CustAge ResStatus EmpStatus CustIncome TmWBank OtherCC AMBalance status _______ ___________ ___________ __________ _______ _______ _________ ______ NaN Tenant Unknown 34000 44 Yes 119.8 1 48 <undefined> Unknown 44000 14 Yes 403.62 0 65 Home Owner <undefined> 48000 6 No 111.88 0 44 Other Unknown NaN 35 No 436.41 0 -100 Other Employed 46000 16 Yes 162.21 0 33 House Employed 36000 36 Yes 845.02 0 39 Tenant Freelancer 34000 40 Yes 756.26 1 24 Home Owner Employed -1 19 Yes 449.61 0

Score the new data and see how points are assigned for missing `CustAge`

and `ResStatus`

, because we have an explicit bin with points for `<missing>`

. However, for `EmpStatus`

and `CustIncome`

the `score`

function sets the points to `NaN`

.

The validation results are unreliable, the scores with `NaN`

values are kept (see the validation table `ValTable`

below), but it is unclear what impact these `NaN`

values have in the validation statistics (`ValStats`

). This is a very small validation data set, but `NaN`

scores could still influence the validation results on a larger data set.

[Scores,Points] = score(sc,tdata); disp(Scores)

481.2231 520.8353 NaN NaN 551.7922 487.9588 NaN NaN

disp(Points)

CustAge ResStatus EmpStatus CustIncome TmWBank OtherCC AMBalance _______ _________ _________ __________ _______ _______ _________ 64.984 62.138 58.807 67.893 61.858 75.622 89.922 78.86 74.125 58.807 82.439 61.061 75.622 89.922 96.76 73.248 NaN 96.969 51.132 50.914 89.922 69.636 90.828 58.807 NaN 61.858 50.914 89.922 64.984 90.828 86.937 82.439 61.061 75.622 89.922 56.282 74.125 86.937 70.107 61.858 75.622 63.028 60.012 62.138 NaN 67.893 61.858 75.622 63.028 54.062 73.248 86.937 NaN 61.061 75.622 89.922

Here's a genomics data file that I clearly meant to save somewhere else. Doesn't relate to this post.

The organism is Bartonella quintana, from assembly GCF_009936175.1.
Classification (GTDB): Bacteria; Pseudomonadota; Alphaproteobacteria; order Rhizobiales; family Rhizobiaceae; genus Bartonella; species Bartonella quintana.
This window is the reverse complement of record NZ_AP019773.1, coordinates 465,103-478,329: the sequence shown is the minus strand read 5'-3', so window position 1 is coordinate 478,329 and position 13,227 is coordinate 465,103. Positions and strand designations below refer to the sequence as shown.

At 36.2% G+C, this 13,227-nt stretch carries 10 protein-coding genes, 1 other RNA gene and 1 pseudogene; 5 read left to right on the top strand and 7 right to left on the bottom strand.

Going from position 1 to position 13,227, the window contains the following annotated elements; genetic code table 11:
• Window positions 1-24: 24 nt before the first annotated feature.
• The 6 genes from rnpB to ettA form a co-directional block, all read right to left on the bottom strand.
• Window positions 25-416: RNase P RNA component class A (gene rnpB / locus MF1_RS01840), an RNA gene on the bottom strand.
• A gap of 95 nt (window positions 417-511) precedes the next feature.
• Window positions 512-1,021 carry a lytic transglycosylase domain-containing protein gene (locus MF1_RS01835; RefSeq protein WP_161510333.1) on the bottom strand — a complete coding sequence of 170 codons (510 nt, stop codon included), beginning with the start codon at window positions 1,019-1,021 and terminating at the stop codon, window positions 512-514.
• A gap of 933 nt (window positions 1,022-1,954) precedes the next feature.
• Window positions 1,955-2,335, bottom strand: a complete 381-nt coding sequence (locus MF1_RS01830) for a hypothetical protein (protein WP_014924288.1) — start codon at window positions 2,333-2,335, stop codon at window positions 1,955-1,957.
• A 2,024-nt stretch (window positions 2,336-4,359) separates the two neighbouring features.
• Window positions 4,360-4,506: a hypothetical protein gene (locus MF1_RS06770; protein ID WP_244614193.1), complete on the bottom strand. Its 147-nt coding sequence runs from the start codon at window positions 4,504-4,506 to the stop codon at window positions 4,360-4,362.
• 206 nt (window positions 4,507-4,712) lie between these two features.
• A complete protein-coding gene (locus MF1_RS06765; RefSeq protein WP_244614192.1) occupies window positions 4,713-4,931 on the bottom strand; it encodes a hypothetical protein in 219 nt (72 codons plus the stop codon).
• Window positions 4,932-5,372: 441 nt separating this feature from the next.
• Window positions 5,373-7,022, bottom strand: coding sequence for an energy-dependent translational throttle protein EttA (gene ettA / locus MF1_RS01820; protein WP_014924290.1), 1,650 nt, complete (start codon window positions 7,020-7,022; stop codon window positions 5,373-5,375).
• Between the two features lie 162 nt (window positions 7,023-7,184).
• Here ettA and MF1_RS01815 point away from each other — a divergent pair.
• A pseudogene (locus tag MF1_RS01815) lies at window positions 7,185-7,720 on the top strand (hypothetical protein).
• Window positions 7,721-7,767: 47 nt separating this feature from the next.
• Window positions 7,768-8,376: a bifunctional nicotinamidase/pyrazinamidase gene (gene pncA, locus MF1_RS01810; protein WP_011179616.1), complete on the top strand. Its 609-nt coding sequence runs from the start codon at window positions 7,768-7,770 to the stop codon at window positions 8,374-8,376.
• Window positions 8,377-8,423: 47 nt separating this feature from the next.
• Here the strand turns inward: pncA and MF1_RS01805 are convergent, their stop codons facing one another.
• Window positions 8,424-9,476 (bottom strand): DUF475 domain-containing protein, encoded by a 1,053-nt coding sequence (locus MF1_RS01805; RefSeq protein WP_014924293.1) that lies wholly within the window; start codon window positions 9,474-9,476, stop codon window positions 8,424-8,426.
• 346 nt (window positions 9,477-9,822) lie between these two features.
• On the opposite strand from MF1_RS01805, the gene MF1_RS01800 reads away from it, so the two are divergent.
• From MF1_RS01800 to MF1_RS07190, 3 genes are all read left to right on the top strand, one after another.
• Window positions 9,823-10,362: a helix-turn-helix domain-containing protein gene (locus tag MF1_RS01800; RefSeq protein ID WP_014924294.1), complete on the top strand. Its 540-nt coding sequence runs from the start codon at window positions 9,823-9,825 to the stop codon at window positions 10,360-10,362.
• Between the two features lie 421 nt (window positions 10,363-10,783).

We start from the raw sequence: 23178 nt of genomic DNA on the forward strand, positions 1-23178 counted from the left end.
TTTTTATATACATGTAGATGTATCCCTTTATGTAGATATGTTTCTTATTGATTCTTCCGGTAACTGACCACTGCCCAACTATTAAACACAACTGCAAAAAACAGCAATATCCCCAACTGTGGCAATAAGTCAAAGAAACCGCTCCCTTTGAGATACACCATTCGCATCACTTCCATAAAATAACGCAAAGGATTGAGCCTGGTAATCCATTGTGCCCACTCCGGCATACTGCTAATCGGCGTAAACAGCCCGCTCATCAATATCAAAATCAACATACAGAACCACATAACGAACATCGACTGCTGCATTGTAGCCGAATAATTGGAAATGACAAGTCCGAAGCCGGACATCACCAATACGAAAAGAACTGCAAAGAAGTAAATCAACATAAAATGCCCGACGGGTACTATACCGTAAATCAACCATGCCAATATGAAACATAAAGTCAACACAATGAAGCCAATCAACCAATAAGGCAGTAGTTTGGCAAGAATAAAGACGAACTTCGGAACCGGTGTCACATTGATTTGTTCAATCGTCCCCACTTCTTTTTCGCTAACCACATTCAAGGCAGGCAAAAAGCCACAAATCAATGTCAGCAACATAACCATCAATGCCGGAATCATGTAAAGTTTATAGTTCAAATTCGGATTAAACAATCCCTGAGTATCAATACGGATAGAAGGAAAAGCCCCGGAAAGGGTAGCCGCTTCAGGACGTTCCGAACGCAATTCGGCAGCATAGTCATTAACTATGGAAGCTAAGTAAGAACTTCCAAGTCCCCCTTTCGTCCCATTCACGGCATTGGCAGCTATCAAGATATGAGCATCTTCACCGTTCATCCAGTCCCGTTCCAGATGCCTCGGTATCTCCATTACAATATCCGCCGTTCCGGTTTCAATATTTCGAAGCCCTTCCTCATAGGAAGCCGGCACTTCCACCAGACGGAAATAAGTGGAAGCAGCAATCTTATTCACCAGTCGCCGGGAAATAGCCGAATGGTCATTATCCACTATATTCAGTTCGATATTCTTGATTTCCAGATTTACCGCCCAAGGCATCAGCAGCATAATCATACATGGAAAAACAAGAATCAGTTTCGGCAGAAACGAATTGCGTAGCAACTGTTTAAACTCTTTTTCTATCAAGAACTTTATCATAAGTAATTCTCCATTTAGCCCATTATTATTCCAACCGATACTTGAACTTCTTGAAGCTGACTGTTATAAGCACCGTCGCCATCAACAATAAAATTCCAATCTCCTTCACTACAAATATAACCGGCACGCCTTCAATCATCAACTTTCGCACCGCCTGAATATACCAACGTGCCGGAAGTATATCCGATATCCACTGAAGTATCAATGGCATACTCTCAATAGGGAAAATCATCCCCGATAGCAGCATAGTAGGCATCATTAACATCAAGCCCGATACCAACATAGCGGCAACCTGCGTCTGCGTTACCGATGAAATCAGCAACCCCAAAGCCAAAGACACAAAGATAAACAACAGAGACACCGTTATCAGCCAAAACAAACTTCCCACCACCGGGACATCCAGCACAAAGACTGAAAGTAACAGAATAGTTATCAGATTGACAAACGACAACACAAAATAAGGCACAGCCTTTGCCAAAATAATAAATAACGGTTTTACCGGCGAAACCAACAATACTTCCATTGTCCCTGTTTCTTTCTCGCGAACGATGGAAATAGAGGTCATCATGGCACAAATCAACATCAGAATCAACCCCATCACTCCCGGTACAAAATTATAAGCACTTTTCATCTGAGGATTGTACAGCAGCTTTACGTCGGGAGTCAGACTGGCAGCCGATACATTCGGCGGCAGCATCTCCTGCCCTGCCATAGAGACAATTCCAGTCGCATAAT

[ValStats,ValTable] = validatemodel(sc,tdata); disp(ValStats)

Measure Value ________________________ _______ {'Accuracy Ratio' } 0.16667 {'Area under ROC curve'} 0.58333 {'KS statistic' } 0.5 {'KS score' } 481.22

disp(ValTable)

Scores ProbDefault TrueBads FalseBads TrueGoods FalseGoods Sensitivity FalseAlarm PctObs ______ ___________ ________ _________ _________ __________ ___________ __________ ______ NaN NaN 0 1 5 2 0 0.16667 0.125 NaN NaN 0 2 4 2 0 0.33333 0.25 NaN NaN 1 2 4 1 0.5 0.33333 0.375 NaN NaN 1 3 3 1 0.5 0.5 0.5 481.22 0.39345 2 3 3 0 1 0.5 0.625 487.96 0.3714 2 4 2 0 1 0.66667 0.75 520.84 0.2725 2 5 1 0 1 0.83333 0.875 551.79 0.19605 2 6 0 0 1 1 1

Use the name-value argument `'Missing'`

in `formatpoints`

to choose how to assign points to missing values for predictors that do not have an explicit `<missing>`

bin. In this example, use the `'MinPoints'`

option for the `'Missing'`

argument. The minimum points for `EmpStatus`

in the scorecard displayed above are `58.8072 `

and for `CustIncome`

the minimum points are `29.3753`

.

The validation results are no longer influenced by `NaN`

values, since all rows now have a score.

sc = formatpoints(sc,'Missing','MinPoints'); [Scores,Points] = score(sc,tdata); disp(Scores)